…and many more are in the works.
Innovative Design Protection and Piracy Prevention Act
Stop Online Piracy Act (SOPA)
“Six Strikes Plan”
The most ambitious in scope are trade agreements. Because these are treaties, not laws, they can be negotiated in secret, with no public input and no congressional approval. In 2011 ACTA was signed by President Obama, and the Trans-Pacific Partnership Agreement, currently being written in secret, aims to spread even stronger US-style protections around the world.
Signed by Canada, Australia, Japan, Morocco, New Zealand, Singapore, and South Korea. the EU.
Trans-Pacific Partnership Agreement
To be signed by:
Australia, New Zealand, and the rest of North America, Russia and Asia
Of course, when the United States itself was a developing economy, it refused to sign treaties and had no protection for foreign authors. Charles Dickens famously complained about America’s bustling book piracy market, calling it “a horrible thing that scoundrel-booksellers should grow rich.”
Patent coverage made the leap from physical inventions to virtual ones, most notably, software.
But this is not a natural transition. A patent is a blueprint for how to make an invention. Software patents are more like a loose description of what something would be like if it was actually invented.
And software patents are written in the broadest possible language to get the broadest possible protection. The vagueness of these terms sometimes can reach absurd levels. For example, “information manufacturing machine,” which covers anything computer-like, or “material object,” which covers pretty much anything.
The fuzziness of software patents’ boundaries has turned the smartphone industry into one giant turf war.
62 percent of all patent lawsuits are now over software. The estimated wealth lost is half a trillion dollars.
The expanding reach of intellectual property has introduced more and more possibilities for opportunistic litigation — suing to make a buck. Two new corporate species evolved whose entire business model is lawsuits: sample trolls and patent trolls.
These are corporations that don’t actually produce anything. They acquire a library of intellectual property rights, then litigate to earn profits. And because legal defense is hundreds of thousands of dollars in copyright cases and millions in patents, their targets are usually highly motivated to settle out of court.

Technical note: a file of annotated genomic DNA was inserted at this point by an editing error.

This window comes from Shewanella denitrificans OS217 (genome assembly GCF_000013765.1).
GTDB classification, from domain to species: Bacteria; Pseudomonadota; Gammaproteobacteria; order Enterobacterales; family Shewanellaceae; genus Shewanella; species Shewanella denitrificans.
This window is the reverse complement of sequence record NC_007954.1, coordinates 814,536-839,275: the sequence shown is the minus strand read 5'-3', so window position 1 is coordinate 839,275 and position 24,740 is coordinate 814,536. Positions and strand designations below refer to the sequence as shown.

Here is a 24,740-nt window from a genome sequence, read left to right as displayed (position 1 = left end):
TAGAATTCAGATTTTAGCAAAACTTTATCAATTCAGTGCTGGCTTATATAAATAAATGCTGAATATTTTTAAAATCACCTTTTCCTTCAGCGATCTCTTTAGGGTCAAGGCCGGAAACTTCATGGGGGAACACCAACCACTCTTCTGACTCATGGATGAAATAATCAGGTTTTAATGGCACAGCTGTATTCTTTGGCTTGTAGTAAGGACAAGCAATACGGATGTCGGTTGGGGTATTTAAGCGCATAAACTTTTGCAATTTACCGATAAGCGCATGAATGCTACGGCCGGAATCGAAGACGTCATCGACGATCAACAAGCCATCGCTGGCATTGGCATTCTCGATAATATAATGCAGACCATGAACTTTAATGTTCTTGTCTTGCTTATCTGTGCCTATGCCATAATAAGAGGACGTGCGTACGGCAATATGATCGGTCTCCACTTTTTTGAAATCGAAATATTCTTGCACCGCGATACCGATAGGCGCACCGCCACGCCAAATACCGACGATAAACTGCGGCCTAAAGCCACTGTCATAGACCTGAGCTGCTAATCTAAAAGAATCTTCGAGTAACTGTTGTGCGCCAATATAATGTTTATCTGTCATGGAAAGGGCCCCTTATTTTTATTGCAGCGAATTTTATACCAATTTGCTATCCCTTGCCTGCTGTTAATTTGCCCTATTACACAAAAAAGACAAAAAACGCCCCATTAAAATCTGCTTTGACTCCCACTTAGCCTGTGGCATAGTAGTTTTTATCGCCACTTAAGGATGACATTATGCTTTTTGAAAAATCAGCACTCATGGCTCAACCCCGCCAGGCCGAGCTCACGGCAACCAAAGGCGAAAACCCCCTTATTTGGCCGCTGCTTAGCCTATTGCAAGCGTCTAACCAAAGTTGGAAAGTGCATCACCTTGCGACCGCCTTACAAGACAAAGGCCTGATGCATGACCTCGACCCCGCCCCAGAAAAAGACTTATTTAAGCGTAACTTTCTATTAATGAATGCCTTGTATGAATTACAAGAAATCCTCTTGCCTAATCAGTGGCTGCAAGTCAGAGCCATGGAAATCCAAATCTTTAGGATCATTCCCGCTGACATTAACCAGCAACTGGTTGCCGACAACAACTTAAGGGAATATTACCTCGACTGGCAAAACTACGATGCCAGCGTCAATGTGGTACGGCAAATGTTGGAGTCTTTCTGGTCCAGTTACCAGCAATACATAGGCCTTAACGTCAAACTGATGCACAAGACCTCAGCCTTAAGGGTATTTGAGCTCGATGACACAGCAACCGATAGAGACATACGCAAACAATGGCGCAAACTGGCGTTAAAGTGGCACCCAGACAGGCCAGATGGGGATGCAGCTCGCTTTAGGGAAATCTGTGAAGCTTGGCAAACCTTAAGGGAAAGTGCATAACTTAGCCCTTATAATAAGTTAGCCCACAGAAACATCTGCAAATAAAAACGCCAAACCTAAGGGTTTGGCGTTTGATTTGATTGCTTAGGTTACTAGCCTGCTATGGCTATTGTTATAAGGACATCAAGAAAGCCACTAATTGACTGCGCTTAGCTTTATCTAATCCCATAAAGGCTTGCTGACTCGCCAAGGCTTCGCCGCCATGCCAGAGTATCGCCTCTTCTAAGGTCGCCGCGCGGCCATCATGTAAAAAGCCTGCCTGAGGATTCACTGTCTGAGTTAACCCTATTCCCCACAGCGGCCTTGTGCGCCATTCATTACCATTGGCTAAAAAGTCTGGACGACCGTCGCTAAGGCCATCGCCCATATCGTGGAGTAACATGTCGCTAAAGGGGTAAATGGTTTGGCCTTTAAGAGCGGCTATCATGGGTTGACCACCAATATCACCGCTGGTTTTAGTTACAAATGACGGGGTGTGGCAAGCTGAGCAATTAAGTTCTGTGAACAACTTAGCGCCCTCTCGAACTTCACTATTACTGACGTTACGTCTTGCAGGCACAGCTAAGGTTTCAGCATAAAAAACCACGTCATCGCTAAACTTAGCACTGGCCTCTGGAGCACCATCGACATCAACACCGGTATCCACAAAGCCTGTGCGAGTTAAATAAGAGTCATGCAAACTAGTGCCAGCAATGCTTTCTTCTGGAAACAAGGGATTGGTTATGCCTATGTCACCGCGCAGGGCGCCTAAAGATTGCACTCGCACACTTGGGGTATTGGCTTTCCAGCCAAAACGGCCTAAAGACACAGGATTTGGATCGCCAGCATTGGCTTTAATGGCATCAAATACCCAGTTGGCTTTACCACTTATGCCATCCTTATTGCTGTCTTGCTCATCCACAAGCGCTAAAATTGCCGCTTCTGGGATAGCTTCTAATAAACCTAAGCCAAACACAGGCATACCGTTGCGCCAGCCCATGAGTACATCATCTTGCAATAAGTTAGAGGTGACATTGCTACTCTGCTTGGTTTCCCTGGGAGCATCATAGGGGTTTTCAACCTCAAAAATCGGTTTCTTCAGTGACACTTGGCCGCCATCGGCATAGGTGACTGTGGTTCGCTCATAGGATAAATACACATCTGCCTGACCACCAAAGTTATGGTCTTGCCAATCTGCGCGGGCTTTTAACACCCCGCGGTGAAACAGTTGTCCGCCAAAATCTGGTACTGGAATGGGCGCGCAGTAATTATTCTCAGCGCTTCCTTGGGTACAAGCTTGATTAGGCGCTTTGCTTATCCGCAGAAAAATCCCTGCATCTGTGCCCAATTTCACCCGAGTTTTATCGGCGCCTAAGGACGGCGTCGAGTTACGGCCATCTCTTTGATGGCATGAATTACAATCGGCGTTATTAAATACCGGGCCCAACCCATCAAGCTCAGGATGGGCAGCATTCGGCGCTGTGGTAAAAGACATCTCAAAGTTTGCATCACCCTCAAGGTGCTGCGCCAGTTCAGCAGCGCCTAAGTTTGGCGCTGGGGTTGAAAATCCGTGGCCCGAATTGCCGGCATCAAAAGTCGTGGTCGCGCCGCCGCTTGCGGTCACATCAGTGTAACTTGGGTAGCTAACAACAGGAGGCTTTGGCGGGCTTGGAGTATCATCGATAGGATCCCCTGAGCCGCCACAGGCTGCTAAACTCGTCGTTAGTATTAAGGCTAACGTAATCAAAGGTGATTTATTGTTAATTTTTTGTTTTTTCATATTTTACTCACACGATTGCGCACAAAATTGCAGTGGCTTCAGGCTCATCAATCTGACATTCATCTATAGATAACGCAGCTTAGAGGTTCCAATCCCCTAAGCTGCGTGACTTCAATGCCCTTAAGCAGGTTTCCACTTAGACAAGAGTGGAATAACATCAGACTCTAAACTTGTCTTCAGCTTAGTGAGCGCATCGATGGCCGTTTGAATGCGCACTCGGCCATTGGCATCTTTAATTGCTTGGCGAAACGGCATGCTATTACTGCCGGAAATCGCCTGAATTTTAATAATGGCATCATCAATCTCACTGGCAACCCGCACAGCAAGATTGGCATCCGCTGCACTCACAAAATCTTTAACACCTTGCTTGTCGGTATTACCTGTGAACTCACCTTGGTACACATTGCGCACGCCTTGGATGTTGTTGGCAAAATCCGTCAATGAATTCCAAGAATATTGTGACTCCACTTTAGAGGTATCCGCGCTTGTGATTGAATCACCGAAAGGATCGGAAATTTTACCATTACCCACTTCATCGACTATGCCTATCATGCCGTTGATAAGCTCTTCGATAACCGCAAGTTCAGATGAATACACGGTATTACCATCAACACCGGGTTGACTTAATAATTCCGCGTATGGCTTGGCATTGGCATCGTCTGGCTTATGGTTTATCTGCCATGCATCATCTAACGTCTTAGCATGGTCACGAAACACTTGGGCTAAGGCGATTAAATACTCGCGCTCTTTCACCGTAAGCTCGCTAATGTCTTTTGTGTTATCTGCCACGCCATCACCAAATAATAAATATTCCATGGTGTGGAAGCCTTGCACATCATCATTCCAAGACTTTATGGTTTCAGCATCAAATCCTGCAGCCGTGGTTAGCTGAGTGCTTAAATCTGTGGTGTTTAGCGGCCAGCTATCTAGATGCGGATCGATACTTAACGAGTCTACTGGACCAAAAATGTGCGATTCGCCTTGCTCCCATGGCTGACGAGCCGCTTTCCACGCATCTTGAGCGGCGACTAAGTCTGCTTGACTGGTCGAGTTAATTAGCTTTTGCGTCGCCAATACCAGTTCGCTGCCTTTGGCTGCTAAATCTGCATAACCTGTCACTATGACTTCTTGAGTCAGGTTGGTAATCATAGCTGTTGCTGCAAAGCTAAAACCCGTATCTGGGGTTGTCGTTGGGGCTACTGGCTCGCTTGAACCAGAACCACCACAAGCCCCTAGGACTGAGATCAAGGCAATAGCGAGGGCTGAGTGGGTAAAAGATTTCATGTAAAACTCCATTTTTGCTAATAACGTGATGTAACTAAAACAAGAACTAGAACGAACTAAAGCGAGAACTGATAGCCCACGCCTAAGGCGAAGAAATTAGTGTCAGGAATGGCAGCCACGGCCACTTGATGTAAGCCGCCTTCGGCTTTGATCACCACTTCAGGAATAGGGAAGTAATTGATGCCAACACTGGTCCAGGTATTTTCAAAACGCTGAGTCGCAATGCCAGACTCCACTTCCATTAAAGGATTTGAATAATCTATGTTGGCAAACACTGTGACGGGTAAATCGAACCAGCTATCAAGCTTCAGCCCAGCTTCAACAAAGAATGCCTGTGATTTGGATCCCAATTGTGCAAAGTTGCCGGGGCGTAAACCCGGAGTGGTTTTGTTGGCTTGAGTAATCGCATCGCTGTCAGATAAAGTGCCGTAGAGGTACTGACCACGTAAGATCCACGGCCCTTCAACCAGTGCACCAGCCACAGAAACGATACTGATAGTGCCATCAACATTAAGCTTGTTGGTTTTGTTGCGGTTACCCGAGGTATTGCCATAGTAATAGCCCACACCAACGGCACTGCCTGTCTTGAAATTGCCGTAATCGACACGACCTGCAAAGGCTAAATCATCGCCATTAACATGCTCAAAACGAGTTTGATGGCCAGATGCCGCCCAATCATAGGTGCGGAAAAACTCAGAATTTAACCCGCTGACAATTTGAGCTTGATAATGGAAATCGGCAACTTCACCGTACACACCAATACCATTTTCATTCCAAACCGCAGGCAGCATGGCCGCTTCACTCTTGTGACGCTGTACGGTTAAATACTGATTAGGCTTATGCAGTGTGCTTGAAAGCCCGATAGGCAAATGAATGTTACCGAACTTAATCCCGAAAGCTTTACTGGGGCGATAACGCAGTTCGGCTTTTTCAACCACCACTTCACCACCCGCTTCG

The most famous sample troll is Bridgeport Music, which has filed hundreds of suits. In 2005 they scored an influential court decision over this two-second sample.
Funkadelic “Get Off Your Ass and Jam”
That’s it. And not only was the sample short, it was virtually unrecognizable.
NWA’s “A 100 Miles and Runnin'”
This verdict essentially rendered any kind of sampling, no matter how small, infringing. The sample-heavy musical collages of hip-hop’s golden age are now impossibly expensive to create.
Now patent trolls are most common back in that troubled realm of software.
And perhaps the most inexplicable case is that of Paul Allen. He’s one of the founders of Microsoft, he’s a billionaire, he’s an esteemed philanthropist who’s pledged to give away much of his fortune. And he claims basic web page features like related links, alerts and recommendations were invented by his long-defunct company. So the self-proclaimed “idea man” sued pretty much all of Silicon Valley in 2010. And he did this despite no lack of fame or fortune.
So to recap, the full picture looks like this.
We believe that ideas are property and we’re excessively territorial when we feel that property belongs to us. Our laws then indulge this bias with ever-broadening protections and massive rewards. Meanwhile huge legal fees encourge defendants to pay-up and settle out of court.
It’s a discouraging scenario, and it begs the question: what now?
The belief in intellectual property has grown so dominant it’s pushed the original intent of copyrights and patents out of the public consciousness. But that original purpose is still right there in plain sight. The copyright act of 1790 is entitled “an Act for the encouragement of learning”. The Patent Act is “to promote the progress of useful Arts.”
The exclusive rights these acts introduced were a compromise for a greater purpose. The intent was to better the lives of everyone by incentivizing creativity and producing a rich public domain, a shared pool of knowledge, open to all.
But exclusive rights themselves came to be considered the point, so they were strengthened and expanded. And the result hasn’t been more progress or more learning, it’s been more squabbling and more abuse.
We live in an age with daunting problems. We need the best ideas possible, we need them now, we need them to spread fast. The common good is a meme that was overwhelmed by intellectual property. It needs to spread again. If the meme prospers, our laws, our norms, our society, they all transform.
That’s social evolution and it’s not up to governments or corporations or lawyers… it’s up to us.